Off to the polls as early as August?
COULD we have a federal election later this year, perhaps as early as August?
This is the tantalising possibility after the High Court this morning unanimously ruled Labor's Canberra Senator Katy Gallagher had not been eligible to stand at the 2016 poll.
The Gallagher case is pivotal because the case rests on both timing and what the Court calls taking "reasonable steps" to renounce any foreign citizenship.
In Gallagher's case she had sought to renounce her British citizenship but did not do it in time.
There are now four other House of Representatives members who could also be ruled ineligible because of these timing and reasonable steps tests.
These are the Queensland Labor MP Susan Lamb, her Tasmanian colleague Justine Keay and Western Australian ALP member Josh Wilson, as well as former Xenophon member from South Australia Rebekha Sharkie.
Today's strict interpretation by the Court - a decision dripping in black ink - doesn't give this quartet much wriggle room.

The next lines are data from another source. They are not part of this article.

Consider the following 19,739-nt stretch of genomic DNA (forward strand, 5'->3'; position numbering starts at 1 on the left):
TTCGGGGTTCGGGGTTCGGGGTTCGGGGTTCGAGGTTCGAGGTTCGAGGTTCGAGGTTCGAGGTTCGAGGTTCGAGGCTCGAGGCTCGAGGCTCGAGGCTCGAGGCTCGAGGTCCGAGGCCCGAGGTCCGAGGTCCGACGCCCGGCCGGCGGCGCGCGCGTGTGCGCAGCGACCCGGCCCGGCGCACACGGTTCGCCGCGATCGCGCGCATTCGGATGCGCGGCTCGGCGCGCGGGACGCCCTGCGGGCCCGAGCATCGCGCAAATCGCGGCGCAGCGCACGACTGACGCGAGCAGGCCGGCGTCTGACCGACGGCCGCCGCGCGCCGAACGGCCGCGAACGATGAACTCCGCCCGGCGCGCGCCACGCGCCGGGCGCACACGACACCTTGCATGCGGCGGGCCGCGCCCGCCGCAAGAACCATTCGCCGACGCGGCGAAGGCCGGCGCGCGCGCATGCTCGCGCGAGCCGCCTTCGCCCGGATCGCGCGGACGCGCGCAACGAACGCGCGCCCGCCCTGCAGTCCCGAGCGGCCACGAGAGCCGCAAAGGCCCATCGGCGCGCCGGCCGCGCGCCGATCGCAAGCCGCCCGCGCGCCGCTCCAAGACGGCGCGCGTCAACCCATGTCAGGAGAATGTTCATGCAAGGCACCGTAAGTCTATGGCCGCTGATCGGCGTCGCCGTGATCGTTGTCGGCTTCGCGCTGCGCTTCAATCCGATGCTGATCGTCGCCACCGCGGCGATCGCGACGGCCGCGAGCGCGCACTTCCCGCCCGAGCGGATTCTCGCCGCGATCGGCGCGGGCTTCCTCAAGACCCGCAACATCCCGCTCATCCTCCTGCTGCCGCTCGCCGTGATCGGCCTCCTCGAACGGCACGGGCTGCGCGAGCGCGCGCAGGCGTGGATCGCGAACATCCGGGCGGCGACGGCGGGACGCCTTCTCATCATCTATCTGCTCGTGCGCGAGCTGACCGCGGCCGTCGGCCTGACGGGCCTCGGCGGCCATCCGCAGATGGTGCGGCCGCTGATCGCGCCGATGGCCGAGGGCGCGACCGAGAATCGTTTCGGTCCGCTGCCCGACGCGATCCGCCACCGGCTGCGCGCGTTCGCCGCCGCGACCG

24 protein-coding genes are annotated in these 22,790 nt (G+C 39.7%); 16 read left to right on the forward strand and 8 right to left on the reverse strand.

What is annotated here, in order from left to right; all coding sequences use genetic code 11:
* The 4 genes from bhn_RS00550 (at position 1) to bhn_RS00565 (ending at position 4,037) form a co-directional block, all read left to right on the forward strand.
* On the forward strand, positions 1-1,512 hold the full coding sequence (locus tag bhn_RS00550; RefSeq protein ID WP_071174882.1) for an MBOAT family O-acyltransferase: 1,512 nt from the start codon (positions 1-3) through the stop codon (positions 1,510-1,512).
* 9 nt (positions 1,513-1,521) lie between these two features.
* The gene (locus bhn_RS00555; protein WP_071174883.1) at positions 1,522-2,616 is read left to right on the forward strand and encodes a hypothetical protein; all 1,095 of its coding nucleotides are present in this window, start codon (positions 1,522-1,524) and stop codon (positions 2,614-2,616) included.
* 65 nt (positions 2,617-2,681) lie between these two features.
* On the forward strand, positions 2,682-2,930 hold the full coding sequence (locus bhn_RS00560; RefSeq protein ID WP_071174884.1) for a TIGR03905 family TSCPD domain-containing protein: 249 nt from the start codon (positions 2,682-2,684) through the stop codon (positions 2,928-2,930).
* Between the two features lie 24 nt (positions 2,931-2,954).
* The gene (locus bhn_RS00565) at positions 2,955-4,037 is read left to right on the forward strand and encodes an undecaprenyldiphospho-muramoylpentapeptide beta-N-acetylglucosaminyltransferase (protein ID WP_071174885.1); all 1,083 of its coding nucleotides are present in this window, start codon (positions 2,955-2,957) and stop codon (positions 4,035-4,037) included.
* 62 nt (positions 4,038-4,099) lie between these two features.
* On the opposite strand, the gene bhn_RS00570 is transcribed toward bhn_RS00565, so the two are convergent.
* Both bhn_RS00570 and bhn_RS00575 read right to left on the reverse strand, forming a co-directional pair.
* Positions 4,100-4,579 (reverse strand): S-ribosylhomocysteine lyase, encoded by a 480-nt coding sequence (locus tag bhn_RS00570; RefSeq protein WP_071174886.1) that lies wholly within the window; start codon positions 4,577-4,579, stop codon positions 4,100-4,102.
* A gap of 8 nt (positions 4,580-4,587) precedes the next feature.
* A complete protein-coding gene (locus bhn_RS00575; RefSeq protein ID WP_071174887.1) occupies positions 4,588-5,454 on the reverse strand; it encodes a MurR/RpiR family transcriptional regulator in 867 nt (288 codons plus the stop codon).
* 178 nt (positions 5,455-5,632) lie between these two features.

All of their cases turn on timing and reasonable steps and the Court has effectively said the rules are cut and dried - reasonable steps had to be taken in a vigilant way at a precise time and there is no exception available on the hard facts.
There would seem to be two options available for Labor - which is the main actor here - and that's to either take the High Court option in the three other cases or to cop it sweet and say we'll have by-elections.
If Malcolm Turnbull acts quickly we could have by-elections before July 1.
There is another couple of options and they are to have the four by-elections (and probably the one due for the seat of Perth where Tim Hammond has quit) and a Half Senate election, which would mean the government could then delay the House election until the end of 2019.
More possible if there's to be a set of polls beyond just by-elections, Turnbull could have an election for the House and Half the Senate and that can't be held before August.
Neville Wran did that in New South Wales when his government faced just three by-elections more than 30 years ago.
However, the most likely option is going to be a "Super Saturday" of by-elections in Queensland, Tasmania, South Australia and Western Australia.
Dennis Atkins is The Courier-Mail's national affairs editor.